Russia: Controversy over Samoilova’s entrance in Ukraine

by Michalis Vranis 3,691 views

It was announced recently that Julia Samoilova is set to represent her country at the 2017 Eurovision Song Contest, this May in Kyiv, with the song Flame is burning. Although, her attendance to the competition is in jeopardy.

Who’s Julia Samoilova

27 year old singer and songwriter, Julia Samoilova is Russia’s 2017 Eurovision representative with the song Flame is burning. The singer is very well known in Russia after her participation at the Russian X-Factor back in 2013 as well as her performance at the opening ceremony of the 2014 Winter Paralympics in Sochi, Russia.

Last October, it was made public that Ukraine’s SBU security service has blacklisted around 140 Russian artists. Although Samoilova is not in the list, she might not be able to attend the competition in Kyiv due to a performance she gave in Crimea, back in 2015. The singer has confirmed herself that she sang in Crimea. This action itself, is not allowed by the Ukrainian laws.

An SBU spokesperson, Olena Gitlyanska, poster on her Facebook profile that SBU will study the question and take a balanced decision on her entry into Ukraine.

On the other hand, Kremlin’s spokesperson Dmitry Peskov, released a statement to the Russian news agency TASS, denying that Samoilova is a selection from Russia to trigger provocation.

Undoubtedly, we would like to avoid politicizing the Eurovision contest. […] We believe it’s absolutely unacceptable as far as the development of this international contest is concerned.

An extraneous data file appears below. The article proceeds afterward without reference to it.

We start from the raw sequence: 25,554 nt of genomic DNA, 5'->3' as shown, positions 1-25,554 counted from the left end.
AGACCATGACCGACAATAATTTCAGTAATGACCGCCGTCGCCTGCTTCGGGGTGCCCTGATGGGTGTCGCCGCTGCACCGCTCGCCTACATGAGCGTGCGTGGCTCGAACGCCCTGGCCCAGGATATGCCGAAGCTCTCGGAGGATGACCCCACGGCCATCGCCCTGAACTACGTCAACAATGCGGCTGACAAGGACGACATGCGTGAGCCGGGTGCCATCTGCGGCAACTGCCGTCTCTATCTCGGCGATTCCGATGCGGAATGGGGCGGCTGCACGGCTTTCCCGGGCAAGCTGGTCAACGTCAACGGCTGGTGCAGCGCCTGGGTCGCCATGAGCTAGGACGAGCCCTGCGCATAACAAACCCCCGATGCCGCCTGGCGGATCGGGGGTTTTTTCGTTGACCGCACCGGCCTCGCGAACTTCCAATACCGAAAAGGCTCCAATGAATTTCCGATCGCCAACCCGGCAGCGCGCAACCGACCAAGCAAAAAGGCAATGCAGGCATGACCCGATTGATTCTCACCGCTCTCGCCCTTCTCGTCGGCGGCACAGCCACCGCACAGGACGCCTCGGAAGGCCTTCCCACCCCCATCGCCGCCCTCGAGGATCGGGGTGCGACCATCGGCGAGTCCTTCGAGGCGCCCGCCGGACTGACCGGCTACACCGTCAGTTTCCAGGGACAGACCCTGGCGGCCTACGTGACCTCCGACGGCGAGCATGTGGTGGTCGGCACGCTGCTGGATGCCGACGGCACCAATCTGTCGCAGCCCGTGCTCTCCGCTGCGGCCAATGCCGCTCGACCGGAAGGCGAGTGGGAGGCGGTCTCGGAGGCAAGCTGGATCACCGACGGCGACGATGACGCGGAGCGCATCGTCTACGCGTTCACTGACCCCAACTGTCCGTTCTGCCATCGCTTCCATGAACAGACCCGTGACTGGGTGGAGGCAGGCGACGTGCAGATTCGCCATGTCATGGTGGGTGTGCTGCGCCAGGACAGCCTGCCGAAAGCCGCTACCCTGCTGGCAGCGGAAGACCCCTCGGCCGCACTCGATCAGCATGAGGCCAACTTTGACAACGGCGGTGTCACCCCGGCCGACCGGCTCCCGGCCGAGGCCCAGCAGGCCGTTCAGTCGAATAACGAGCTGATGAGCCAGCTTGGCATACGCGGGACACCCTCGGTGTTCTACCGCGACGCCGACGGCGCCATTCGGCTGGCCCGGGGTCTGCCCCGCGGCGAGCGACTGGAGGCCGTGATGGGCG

EBU’s reaction

Jon Ola Sand, during a press conference, he stated:

We fully understand and respect the laws of Ukraine, but the European broadcasting Union (EBU) has no objections to the Russian delegation and not see any violations on their part. We want all countries to participate, but the decision is of the Ukrainian government, and we will respect it.

Russia and Ukraine in political conflict

In 2014, right after the annexation of the region of Crimea, the two countries have been locked in a political conflict. Back in that year, the crowd booed the 17 yo Russian competitors Tolmachevy Sisters. The turmoil caused by the annexation and the Eurovision Song Contest taking place few weeks later, was even commented by HBO’s Last Week Tonight, John Oliver.

Politics in the Eurovision Song Contest

Despite everyone’s stating that the Eurovision Song Contest is a politics-free international competition, there is always a subconscious feeling that there actually is. Last year, the winning song of Jamala, 1944 was about Joseph Stalin’s mass deportation of the Crimean Tatars during WWII. Furthermore, the Armenian representative, Iveta Mukuchyan was seen waving the flag of Nagorno-Karabakh, a landlocked region in the South Caucasus, during the first semi-final of the contest.